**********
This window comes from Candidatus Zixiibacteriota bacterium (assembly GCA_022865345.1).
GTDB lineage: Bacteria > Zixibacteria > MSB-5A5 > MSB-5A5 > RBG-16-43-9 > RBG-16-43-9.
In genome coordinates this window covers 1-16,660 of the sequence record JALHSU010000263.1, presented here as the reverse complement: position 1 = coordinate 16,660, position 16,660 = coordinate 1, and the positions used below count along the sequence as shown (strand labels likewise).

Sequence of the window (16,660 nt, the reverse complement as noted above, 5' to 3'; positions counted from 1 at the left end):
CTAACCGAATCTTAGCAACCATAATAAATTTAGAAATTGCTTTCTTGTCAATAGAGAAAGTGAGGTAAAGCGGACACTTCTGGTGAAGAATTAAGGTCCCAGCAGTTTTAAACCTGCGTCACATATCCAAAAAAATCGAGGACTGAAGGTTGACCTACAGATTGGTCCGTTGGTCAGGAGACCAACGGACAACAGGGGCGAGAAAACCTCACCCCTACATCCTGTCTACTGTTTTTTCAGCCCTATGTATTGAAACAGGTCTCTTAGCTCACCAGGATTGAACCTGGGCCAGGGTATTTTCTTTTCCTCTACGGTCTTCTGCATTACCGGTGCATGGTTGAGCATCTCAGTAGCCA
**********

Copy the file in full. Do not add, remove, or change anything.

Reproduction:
This window comes from Candidatus Zixiibacteriota bacterium (assembly GCA_022865345.1).
GTDB lineage: Bacteria > Zixibacteria > MSB-5A5 > MSB-5A5 > RBG-16-43-9 > RBG-16-43-9.
In genome coordinates this window covers 1-16,660 of the sequence record JALHSU010000263.1, presented here as the reverse complement: position 1 = coordinate 16,660, position 16,660 = coordinate 1, and the positions used below count along the sequence as shown (strand labels likewise).

Sequence of the window (16,660 nt, the reverse complement as noted above, 5' to 3'; positions counted from 1 at the left end):
CTAACCGAATCTTAGCAACCATAATAAATTTAGAAATTGCTTTCTTGTCAATAGAGAAAGTGAGGTAAAGCGGACACTTCTGGTGAAGAATTAAGGTCCCAGCAGTTTTAAACCTGCGTCACATATCCAAAAAAATCGAGGACTGAAGGTTGACCTACAGATTGGTCCGTTGGTCAGGAGACCAACGGACAACAGGGGCGAGAAAACCTCACCCCTACATCCTGTCTACTGTTTTTTCAGCCCTATGTATTGAAACAGGTCTCTTAGCTCACCAGGATTGAACCTGGGCCAGGGTATTTTCTTTTCCTCTACGGTCTTCTGCATTACCGGTGCATGGTTGAGCATCTCAGTAGCCA